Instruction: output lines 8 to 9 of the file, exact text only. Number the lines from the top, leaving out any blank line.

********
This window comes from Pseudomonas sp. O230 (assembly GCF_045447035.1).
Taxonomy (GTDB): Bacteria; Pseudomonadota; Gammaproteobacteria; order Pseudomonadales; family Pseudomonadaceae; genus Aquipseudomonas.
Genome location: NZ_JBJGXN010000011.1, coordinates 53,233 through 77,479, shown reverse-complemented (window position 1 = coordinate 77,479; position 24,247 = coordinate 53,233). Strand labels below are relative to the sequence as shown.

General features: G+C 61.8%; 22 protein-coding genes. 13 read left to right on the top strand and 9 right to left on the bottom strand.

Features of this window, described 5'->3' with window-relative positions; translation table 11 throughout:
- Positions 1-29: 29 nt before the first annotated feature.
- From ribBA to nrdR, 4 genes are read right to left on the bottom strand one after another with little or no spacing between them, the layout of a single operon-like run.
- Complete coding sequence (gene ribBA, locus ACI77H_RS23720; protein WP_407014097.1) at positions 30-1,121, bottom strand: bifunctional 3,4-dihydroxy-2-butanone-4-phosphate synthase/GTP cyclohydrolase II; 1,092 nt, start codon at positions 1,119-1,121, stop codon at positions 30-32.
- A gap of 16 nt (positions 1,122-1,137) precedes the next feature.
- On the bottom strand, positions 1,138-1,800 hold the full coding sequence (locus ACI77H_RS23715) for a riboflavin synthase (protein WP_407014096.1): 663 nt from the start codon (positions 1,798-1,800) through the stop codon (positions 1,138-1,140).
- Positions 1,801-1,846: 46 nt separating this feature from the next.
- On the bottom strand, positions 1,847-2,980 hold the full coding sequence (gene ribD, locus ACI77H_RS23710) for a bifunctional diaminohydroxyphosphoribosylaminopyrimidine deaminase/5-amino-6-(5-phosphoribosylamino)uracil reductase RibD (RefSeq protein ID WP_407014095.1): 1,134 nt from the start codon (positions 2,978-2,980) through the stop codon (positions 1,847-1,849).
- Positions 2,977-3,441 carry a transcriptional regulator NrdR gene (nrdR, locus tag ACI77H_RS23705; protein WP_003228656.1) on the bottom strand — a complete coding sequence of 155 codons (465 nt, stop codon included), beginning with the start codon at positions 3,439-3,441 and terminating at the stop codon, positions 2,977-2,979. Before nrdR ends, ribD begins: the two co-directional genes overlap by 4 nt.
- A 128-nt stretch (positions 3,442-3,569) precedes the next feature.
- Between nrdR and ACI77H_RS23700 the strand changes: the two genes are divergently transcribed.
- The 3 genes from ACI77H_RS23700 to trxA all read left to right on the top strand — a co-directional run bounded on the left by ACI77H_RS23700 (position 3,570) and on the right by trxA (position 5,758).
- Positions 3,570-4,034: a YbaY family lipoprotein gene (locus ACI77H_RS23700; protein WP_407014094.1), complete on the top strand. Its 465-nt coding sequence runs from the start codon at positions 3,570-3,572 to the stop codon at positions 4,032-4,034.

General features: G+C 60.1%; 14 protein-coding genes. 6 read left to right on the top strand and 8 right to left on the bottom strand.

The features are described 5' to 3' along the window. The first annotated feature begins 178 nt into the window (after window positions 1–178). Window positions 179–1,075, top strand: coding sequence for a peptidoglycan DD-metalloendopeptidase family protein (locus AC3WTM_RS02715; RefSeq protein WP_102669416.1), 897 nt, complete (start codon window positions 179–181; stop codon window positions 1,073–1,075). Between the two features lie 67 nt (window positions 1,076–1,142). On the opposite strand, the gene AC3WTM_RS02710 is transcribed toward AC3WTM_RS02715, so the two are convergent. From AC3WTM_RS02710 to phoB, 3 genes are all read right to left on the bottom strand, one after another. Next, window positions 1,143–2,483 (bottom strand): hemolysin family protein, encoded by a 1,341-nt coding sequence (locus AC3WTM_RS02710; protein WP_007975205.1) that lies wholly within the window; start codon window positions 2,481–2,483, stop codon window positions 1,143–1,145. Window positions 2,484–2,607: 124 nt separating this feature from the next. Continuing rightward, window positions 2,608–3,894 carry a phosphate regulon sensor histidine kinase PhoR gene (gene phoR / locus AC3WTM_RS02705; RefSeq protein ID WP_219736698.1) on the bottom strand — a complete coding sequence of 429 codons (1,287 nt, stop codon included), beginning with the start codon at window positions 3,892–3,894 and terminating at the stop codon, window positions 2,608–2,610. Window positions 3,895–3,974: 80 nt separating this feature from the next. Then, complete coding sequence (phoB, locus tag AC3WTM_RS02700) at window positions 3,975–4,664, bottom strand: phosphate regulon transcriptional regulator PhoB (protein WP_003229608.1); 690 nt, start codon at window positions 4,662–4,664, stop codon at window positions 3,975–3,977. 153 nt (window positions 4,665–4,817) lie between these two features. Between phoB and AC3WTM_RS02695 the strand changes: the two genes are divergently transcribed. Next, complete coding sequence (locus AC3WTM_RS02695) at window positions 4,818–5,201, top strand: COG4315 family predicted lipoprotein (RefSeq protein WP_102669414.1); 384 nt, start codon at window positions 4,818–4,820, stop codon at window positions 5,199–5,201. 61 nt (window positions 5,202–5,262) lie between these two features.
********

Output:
- Complete coding sequence (gene ribBA, locus ACI77H_RS23720; protein WP_407014097.1) at positions 30-1,121, bottom strand: bifunctional 3,4-dihydroxy-2-butanone-4-phosphate synthase/GTP cyclohydrolase II; 1,092 nt, start codon at positions 1,119-1,121, stop codon at positions 30-32.
- A gap of 16 nt (positions 1,122-1,137) precedes the next feature.